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Page:Harvard Law Review Volume 1.djvu/395

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ing an injunction. Whether a covenant or promise is affirmative or negative does not necessarily depend, however, upon the terms in which it is expressed; for it may in truth be negative, though it contain no negative terms. For example, in Clarke v. Price,[1] if the true construction of the contract was, that while the defendant was not bound to report cases for publication, yet if he did do so the plaintiff was entitled to publish them on the terms specified in the contract, it would seem to follow that the defendant’s promise was purely negative, i. e., not to employ any other person than the plaintiff as a publisher, and not to be his own publisher; and hence that an injunction ought to have been granted.[2] The same observation is also applicable to the case of Baldwin v. So. for Diffusion of Useful Knowledge.[3] So, in Hills v. Croll, the defendant’s promise would seem to have been purely negative, namely, to buy of no one but the plaintiff, and to sell to no one but the plaintiff; and, if so, the injunction clearly ought to have been granted. In Hooper v. Brodrick there would seem to have been an implied negative agreement not to use the house for any other business than inn-keeping, provided a license could be obtained. In W. & W. Railway Co. v. L. & N.W. Railway Co., though the agreement was wholly affirmative in form, it was partly negative in effect; and the same thing is true of Fothergill v. Rowland. Finally, in Catt v. Tourle, the agreement, though affirmative in form, was wholly negative in effect.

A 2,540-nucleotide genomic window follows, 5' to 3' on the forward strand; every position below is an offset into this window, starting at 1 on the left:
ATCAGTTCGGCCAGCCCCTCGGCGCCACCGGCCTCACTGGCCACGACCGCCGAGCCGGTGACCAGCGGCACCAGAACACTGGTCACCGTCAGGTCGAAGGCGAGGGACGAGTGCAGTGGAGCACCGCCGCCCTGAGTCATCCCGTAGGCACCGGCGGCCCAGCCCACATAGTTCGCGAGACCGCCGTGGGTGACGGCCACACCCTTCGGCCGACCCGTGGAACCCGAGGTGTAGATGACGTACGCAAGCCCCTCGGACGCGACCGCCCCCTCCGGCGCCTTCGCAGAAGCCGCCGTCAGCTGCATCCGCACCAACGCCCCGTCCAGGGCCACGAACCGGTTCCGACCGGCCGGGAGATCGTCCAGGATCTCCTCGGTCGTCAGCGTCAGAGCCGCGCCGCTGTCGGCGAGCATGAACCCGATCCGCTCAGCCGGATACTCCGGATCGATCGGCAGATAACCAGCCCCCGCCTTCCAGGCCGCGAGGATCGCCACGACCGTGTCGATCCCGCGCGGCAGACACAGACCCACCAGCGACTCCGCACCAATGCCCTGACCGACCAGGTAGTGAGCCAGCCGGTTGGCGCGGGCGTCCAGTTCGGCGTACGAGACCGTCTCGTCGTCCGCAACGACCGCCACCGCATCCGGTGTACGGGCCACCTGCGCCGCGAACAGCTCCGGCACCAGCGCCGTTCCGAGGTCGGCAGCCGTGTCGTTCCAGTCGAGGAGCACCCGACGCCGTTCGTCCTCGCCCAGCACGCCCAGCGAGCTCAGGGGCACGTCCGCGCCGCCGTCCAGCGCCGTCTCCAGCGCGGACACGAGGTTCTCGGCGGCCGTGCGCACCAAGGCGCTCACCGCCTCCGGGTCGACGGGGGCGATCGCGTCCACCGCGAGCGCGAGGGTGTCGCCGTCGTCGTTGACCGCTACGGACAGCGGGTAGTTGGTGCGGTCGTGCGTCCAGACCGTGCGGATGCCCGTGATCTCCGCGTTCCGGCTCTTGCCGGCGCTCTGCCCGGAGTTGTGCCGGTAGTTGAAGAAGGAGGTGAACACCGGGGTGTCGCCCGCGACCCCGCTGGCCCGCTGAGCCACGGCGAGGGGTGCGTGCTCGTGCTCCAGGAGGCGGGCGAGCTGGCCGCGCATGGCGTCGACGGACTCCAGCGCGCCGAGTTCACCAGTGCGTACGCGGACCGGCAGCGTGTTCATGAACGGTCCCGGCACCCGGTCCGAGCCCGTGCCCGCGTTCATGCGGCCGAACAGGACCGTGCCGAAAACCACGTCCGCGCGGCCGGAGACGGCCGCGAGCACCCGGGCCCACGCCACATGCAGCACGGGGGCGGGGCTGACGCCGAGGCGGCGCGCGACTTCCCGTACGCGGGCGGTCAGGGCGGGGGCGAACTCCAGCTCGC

C.C. Langdell.


  1. 2 Wilson, 157.
  2. The agreement between the parties, as finally modified, was for the sale to the plaintiff of all the cases that the defendant should report, at a fixed price, namely, £7 for every sheet of 16 printed pages.
  3. 9 Sim. 393.
[To be continued.]